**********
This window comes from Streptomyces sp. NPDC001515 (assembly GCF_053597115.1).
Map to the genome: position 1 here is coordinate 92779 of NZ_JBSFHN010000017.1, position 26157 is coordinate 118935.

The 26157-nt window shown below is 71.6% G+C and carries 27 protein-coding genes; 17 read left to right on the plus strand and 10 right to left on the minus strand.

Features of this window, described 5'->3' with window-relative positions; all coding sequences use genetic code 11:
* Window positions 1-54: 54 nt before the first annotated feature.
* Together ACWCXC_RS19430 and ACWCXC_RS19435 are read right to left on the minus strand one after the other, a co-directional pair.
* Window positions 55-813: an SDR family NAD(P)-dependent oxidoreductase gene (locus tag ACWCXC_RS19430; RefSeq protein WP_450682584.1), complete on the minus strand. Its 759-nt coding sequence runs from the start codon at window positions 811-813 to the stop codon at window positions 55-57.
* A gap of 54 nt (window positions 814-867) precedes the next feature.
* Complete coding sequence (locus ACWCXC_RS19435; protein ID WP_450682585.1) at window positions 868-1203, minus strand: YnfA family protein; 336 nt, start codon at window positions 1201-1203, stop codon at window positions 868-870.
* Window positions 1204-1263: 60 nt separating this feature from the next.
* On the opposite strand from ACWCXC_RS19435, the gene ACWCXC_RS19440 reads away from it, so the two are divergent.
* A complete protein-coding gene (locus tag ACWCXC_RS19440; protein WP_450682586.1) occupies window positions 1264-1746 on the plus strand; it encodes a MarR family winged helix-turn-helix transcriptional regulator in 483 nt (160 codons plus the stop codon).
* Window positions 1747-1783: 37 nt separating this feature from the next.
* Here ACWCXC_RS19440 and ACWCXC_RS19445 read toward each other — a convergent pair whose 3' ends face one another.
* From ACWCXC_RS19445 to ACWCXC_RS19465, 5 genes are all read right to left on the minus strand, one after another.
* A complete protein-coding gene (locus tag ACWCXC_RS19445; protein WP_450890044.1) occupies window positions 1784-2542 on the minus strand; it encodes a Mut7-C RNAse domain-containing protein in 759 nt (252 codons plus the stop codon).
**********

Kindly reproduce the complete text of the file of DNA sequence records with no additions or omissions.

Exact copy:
This window comes from Streptomyces sp. NPDC001515 (assembly GCF_053597115.1).
Map to the genome: position 1 here is coordinate 92779 of NZ_JBSFHN010000017.1, position 26157 is coordinate 118935.

The 26157-nt window shown below is 71.6% G+C and carries 27 protein-coding genes; 17 read left to right on the plus strand and 10 right to left on the minus strand.

Features of this window, described 5'->3' with window-relative positions; all coding sequences use genetic code 11:
* Window positions 1-54: 54 nt before the first annotated feature.
* Together ACWCXC_RS19430 and ACWCXC_RS19435 are read right to left on the minus strand one after the other, a co-directional pair.
* Window positions 55-813: an SDR family NAD(P)-dependent oxidoreductase gene (locus tag ACWCXC_RS19430; RefSeq protein WP_450682584.1), complete on the minus strand. Its 759-nt coding sequence runs from the start codon at window positions 811-813 to the stop codon at window positions 55-57.
* A gap of 54 nt (window positions 814-867) precedes the next feature.
* Complete coding sequence (locus ACWCXC_RS19435; protein ID WP_450682585.1) at window positions 868-1203, minus strand: YnfA family protein; 336 nt, start codon at window positions 1201-1203, stop codon at window positions 868-870.
* Window positions 1204-1263: 60 nt separating this feature from the next.
* On the opposite strand from ACWCXC_RS19435, the gene ACWCXC_RS19440 reads away from it, so the two are divergent.
* A complete protein-coding gene (locus tag ACWCXC_RS19440; protein WP_450682586.1) occupies window positions 1264-1746 on the plus strand; it encodes a MarR family winged helix-turn-helix transcriptional regulator in 483 nt (160 codons plus the stop codon).
* Window positions 1747-1783: 37 nt separating this feature from the next.
* Here ACWCXC_RS19440 and ACWCXC_RS19445 read toward each other — a convergent pair whose 3' ends face one another.
* From ACWCXC_RS19445 to ACWCXC_RS19465, 5 genes are all read right to left on the minus strand, one after another.
* A complete protein-coding gene (locus tag ACWCXC_RS19445; protein WP_450890044.1) occupies window positions 1784-2542 on the minus strand; it encodes a Mut7-C RNAse domain-containing protein in 759 nt (252 codons plus the stop codon).